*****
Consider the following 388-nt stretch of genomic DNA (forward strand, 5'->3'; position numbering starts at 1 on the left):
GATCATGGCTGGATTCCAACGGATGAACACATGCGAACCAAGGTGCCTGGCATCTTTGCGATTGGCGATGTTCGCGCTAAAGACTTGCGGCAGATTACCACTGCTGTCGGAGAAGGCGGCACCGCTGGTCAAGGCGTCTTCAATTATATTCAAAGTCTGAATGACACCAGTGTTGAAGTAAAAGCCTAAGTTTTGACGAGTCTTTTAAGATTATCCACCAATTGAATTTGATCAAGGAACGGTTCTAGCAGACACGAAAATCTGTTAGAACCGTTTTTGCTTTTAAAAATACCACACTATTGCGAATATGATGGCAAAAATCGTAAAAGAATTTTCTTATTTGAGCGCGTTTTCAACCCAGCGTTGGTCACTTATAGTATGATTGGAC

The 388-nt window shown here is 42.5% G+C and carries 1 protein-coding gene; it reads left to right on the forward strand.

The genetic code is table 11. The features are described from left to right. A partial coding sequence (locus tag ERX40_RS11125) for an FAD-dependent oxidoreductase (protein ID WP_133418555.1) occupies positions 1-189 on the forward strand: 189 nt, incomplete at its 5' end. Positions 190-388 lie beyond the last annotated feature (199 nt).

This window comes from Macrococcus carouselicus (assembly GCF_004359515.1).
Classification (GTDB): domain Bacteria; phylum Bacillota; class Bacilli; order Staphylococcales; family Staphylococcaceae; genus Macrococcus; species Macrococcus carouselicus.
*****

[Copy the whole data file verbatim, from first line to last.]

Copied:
Consider the following 388-nt stretch of genomic DNA (forward strand, 5'->3'; position numbering starts at 1 on the left):
GATCATGGCTGGATTCCAACGGATGAACACATGCGAACCAAGGTGCCTGGCATCTTTGCGATTGGCGATGTTCGCGCTAAAGACTTGCGGCAGATTACCACTGCTGTCGGAGAAGGCGGCACCGCTGGTCAAGGCGTCTTCAATTATATTCAAAGTCTGAATGACACCAGTGTTGAAGTAAAAGCCTAAGTTTTGACGAGTCTTTTAAGATTATCCACCAATTGAATTTGATCAAGGAACGGTTCTAGCAGACACGAAAATCTGTTAGAACCGTTTTTGCTTTTAAAAATACCACACTATTGCGAATATGATGGCAAAAATCGTAAAAGAATTTTCTTATTTGAGCGCGTTTTCAACCCAGCGTTGGTCACTTATAGTATGATTGGAC

The 388-nt window shown here is 42.5% G+C and carries 1 protein-coding gene; it reads left to right on the forward strand.

The genetic code is table 11. The features are described from left to right. A partial coding sequence (locus tag ERX40_RS11125) for an FAD-dependent oxidoreductase (protein ID WP_133418555.1) occupies positions 1-189 on the forward strand: 189 nt, incomplete at its 5' end. Positions 190-388 lie beyond the last annotated feature (199 nt).

This window comes from Macrococcus carouselicus (assembly GCF_004359515.1).
Classification (GTDB): domain Bacteria; phylum Bacillota; class Bacilli; order Staphylococcales; family Staphylococcaceae; genus Macrococcus; species Macrococcus carouselicus.